Jury selection in the criminal conspiracy and bank fraud trail or former budget director Bert Lance and three others began today at U.S. District Court here after the defendants were blocked in an 11th-hour effort to delay the trail.
The bid for a delay was based on the contention of prosecution leaks of grand jury deliberations to the press. In denying the motion for a stay, U.S. District Judge Charles A. Moye Jr. said: "This court finds the paramount public interest to require the speedy trail of this case."
Lance and the others were charged May 23 in a 33-count indictment alleging by conspiring to obtain about $20 million in illegal loans.Lance, 48 resigned in September 1977 as director of the federal Office of Management and Budget after news accounts and regulatory probes raised questions about his financial dealings while he was a Georgia banker.
On trail with Lance and Thomas M. Mitchell, 44, who handled Lance's business affairs while he was in Washington; Richard T. Carr, 43, a onetime banking associate of Lance, and H. Jackson Mullins, 49, a former druggist in Lance's hometown of Calhoun, Ga., who allegedly lent his name to a variety of Lance's financial manipulations.
Declaring "I'm ready to go," Lance pushed his way though a phalanx of reporters and television cameramen this morning for the most publicized prosecution of a public figure since Watergate.
Lance's wife, LaBelle, grasped his hand, and three of their four sons trailed them into the courthouse. Jury selection is talking place in the massive ceremonial courtroom to accommodate the 120 prospective jurors.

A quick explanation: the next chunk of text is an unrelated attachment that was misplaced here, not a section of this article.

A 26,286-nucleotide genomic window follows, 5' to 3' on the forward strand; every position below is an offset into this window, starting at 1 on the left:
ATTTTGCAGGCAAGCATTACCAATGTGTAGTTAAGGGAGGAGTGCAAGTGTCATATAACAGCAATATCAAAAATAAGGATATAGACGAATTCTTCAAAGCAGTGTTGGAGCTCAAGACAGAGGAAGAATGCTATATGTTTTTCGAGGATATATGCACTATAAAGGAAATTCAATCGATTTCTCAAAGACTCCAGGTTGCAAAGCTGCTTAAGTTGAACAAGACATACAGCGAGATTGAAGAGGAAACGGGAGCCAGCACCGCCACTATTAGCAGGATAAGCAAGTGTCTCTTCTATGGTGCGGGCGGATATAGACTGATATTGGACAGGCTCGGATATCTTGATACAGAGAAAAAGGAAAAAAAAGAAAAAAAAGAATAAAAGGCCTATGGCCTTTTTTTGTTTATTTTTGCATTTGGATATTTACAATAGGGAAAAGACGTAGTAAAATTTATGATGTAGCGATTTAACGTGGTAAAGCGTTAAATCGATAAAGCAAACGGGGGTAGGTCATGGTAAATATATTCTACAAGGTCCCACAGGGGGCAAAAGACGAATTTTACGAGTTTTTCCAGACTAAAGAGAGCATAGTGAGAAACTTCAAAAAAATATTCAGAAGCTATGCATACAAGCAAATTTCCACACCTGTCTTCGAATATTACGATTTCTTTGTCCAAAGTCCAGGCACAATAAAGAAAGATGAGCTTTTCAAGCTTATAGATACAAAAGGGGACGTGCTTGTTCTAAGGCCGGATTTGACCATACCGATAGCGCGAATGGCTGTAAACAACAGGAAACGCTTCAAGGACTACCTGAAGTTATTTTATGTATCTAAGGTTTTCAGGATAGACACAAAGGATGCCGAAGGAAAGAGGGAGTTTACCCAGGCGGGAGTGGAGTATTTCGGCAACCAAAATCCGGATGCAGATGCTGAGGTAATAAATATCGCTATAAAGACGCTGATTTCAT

The would-be jurors were sent questionnaires to speed up the selection process in a case in which both sides agree that it would be difficult to find an unbiased jury.
The 120 members of the panel were not told until today that they might be on the Lance jury. A murmur went through the group when the hulking 6-foot-5 Lance entered the courtroom.
This is the first case to be heard in the federal court in the new Richard B. Russell federal building, named after the late U.S. senator.
Moye said final selection of the jury of 12 members and six alternates will take place as soon as 56 members of the 120-person panel go unchallenged. The two sides passed on eight of the 56 today.
The potential jurors were queried about their financial affairs, their familiarity with the lance case and whether they had read LaBelle Lance's book about the affair, titled "This Too Shall Pass."
The complex appeals process based on the alleged grand jury leaks began in March when the defendants sought civil sanctions, alleging the prosecutors had leaked grand jury information to the press. U.S. District Court Judge Richard Freeman refused to grant a hearing on the petition.
The defendants appealed Freeman's decision to the 5th U.S. Circuit Court of Appeals in New Orleans. A week ago that court reversed Freeman's decision and ordered him to hold a hearing on the allegation of news leaks by the prosecutors.
But yesterday, Freeman said he saw no reason to convene a hearing on the civil question until the criminal trail was completed."We emphatically resist any course that could interfere with [the] trail," Freeman said. The defendants immediately appealed again to the 5th Circuit, which denied their request for a speedy hearing.
After the same time, Moye turned down the separate request to have the criminal indictment dismissed on the ground that the alleged leaks biased the grand jury.